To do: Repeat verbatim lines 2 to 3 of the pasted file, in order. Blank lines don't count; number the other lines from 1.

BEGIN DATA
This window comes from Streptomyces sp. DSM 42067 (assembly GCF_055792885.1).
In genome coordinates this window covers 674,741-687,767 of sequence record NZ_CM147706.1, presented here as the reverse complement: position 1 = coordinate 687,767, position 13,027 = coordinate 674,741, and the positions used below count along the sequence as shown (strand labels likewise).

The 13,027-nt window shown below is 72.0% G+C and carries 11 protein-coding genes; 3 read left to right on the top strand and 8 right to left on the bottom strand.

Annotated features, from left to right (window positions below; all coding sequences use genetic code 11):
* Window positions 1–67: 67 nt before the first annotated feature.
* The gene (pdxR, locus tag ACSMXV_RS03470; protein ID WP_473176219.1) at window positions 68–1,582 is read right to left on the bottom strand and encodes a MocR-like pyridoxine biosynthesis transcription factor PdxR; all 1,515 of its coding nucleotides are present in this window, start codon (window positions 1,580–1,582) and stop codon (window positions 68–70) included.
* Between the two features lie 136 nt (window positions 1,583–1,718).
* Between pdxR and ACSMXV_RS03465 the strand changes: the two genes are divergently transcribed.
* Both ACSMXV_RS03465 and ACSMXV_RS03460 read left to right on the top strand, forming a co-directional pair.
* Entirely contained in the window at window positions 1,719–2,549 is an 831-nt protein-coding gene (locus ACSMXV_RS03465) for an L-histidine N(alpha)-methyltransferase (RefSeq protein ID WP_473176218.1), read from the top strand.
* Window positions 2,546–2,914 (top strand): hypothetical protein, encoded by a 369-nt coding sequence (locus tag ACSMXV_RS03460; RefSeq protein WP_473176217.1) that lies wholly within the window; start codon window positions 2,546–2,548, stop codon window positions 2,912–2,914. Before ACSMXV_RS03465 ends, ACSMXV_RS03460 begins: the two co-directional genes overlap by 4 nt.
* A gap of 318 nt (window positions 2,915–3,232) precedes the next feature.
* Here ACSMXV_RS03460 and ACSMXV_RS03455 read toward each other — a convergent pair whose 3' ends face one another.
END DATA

In genome coordinates this window covers 674,741-687,767 of sequence record NZ_CM147706.1, presented here as the reverse complement: position 1 = coordinate 687,767, position 13,027 = coordinate 674,741, and the positions used below count along the sequence as shown (strand labels likewise).

The 13,027-nt window shown below is 72.0% G+C and carries 11 protein-coding genes; 3 read left to right on the top strand and 8 right to left on the bottom strand.